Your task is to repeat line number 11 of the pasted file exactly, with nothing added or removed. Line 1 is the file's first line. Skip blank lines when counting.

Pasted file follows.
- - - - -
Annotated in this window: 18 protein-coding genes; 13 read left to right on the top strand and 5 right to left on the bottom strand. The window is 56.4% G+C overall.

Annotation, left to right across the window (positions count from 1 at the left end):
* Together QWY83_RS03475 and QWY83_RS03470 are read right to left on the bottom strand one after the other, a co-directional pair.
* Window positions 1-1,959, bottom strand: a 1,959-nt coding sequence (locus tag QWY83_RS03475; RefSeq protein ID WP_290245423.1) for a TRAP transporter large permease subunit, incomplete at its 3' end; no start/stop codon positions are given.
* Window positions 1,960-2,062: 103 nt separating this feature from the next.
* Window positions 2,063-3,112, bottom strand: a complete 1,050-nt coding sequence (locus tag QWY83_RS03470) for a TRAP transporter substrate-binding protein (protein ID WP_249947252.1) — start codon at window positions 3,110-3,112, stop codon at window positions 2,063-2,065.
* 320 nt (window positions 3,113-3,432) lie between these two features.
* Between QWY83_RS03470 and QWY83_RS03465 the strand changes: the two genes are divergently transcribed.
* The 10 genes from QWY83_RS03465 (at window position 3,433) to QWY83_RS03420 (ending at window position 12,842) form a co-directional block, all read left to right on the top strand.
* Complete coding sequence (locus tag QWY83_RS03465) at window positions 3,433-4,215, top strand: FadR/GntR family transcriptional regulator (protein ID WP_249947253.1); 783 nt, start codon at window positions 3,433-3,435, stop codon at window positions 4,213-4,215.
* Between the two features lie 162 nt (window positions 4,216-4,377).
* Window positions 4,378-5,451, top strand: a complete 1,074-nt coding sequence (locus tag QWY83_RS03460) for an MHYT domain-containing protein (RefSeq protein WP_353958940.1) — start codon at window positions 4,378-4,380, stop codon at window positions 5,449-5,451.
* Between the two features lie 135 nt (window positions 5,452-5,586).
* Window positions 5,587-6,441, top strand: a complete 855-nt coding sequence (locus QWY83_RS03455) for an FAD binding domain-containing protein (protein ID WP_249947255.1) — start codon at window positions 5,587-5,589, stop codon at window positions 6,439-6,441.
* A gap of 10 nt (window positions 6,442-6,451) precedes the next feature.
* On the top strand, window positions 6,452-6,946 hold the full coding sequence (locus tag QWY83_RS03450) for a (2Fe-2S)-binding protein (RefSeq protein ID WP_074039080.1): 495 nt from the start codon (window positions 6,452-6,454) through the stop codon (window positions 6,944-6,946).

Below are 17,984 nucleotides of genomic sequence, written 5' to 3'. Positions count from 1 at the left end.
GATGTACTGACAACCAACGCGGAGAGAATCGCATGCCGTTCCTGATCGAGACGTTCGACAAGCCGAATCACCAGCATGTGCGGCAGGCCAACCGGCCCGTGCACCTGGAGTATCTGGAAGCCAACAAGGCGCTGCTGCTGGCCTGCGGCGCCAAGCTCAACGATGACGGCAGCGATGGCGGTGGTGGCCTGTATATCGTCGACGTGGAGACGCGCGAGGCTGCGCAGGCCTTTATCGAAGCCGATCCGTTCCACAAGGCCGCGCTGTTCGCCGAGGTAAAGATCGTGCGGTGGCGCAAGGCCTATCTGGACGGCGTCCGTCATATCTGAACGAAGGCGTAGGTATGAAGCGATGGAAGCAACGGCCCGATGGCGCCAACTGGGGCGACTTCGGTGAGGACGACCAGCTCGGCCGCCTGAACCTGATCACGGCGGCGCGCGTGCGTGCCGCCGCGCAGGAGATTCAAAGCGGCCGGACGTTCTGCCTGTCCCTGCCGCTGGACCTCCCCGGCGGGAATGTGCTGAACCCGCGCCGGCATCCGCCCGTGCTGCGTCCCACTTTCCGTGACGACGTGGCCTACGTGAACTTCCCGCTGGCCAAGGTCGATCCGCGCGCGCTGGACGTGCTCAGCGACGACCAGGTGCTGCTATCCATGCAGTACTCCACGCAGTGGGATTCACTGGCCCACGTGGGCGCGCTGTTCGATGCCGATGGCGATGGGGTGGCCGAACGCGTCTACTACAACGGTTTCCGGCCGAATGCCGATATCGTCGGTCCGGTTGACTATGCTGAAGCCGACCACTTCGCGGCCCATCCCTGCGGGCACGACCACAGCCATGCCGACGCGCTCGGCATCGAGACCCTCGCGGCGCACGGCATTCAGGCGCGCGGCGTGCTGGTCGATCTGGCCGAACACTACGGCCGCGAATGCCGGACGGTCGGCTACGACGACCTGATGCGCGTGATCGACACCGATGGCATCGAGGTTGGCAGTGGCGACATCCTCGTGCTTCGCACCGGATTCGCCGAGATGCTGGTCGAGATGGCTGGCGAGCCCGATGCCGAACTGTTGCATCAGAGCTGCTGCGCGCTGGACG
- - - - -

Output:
* Between the two features lie 162 nt (window positions 4,216-4,377).